On the tenth day of Christmas I give you a short story from Billie Lamont. Billie is a Glasgow-based freelance editor and writer. You can find out more about her editing work at www.blackopalarts.co.uk Billie’s story, Christmas Jumper, is a thought-provoking read and not about what you might expect from the title. It put me in mind of a particular scene from It’s A Wonderful Life. Read on and see what you think.
It was snowing. George took a drag of his cigarette. Well of course it was snowing, it was Christmas Eve.
George pulled his thick grey overcoat by the lapels and wrapped it over himself like a strait jacket. A few of the silver buttons had fallen off. He frowned as he wrapped the extra material about him. He must have lost weight. George shuddered from the biting December wind. His swollen knuckles struggled to keep the damn coat in tight against his body. A shiver coasted over his spine and igniting the familiar aches and pains.
He looked out at the city, his eyes watering in the wind chill. He wanted to soak up the streetlights that glowed far below and beyond. Pinpricks of amber pierced the darkness like a million embers. Brightening and dimming with the pulse of the city. He tried to breathe in time with that pulse.
George coughed, a pale cloud billowing from his mouth, fading in the night air. He tapped the ash right over his gleaming black shoes but it disappeared in a flurry of snowflakes. Another drag. His chest loosened as he breathed in.
A burst of music made George flinch. Some hip hop Christmas medley sounded off from the office a few floors down. He stepped closer to the edge of the roof to squint down at the light from the office window. The music died down to a murmur as the window closed. Cars droned past looking like shiny beetles from this height.
George’s stomach recoiled but his feet remained rooted. On top of the world was as good a place as any. He looked down. Everything looked so slow. It felt so quiet. He wouldn’t mind a bit of quiet. If it wasn’t so cold George might’ve said it was perfect.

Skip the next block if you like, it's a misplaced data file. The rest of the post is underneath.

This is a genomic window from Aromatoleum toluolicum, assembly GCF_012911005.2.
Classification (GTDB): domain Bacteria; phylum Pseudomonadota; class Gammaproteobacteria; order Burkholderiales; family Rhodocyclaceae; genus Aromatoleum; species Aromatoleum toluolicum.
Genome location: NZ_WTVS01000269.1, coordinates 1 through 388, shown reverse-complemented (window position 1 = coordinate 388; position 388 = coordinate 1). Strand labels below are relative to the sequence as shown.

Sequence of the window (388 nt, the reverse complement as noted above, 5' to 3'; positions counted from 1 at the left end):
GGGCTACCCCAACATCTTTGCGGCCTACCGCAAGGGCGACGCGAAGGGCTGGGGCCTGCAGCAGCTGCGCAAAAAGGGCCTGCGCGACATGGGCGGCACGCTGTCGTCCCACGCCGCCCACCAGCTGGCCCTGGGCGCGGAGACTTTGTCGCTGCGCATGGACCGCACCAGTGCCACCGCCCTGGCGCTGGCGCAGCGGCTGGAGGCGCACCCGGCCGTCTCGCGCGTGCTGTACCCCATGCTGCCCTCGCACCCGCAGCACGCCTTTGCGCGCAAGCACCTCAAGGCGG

George cried out and stumbled backwards from the edge. He whirled round with the speed of a man twenty years younger.
A girl in a party dress and a dirty hoodie stood with her hands in her pockets. Her eyes glittered in the starlight, she was chewing gum and staring at him.
“Who the hell are you?” George was breathing hard, his heart was beating a tattoo against his ribs.
“Nobody.” She blew a bubble in her gum.
“What are you doing up here? It’s restricted access.”
“What are you doing up here?” She shifted her weight from foot to foot.
“I was – nothing, doesn’t matter.” The girl shivered and pulled her arms closer to her body, her hand digging deeper into her pockets.
“Chrissake, you’ll freeze in that. Here.” George crossed the short distance between them. Shaking off his overcoat, he had wrapped her up in the thick grey wool coat before she could say a word. She looked ridiculous.
The girl nodded, the sleeves flapping. George glanced at the open door of the roof exit. “We should get you inside.”
“Not yet.” George raised an eyebrow. “What are you doing up here?” She asked.
“I was . . . looking at the lights.”
“Oh. I do that too.”
“You do?” George stared at the girl as she walked by him towards the edge. He trotted after her, not wanting her to get too close. She must be someone’s kid from the office Christmas party. George looked down at the little girl. Her dark eyes crackled as she grinned up at him. “Want some gum? It’s Tutti Frutti.”
George breathed in. He dropped his cigarette and crushed it beneath his shoe. He took a tab of gum. Side by side they stood with the moon at their backs and the twinkling kaleidoscope of the lights below.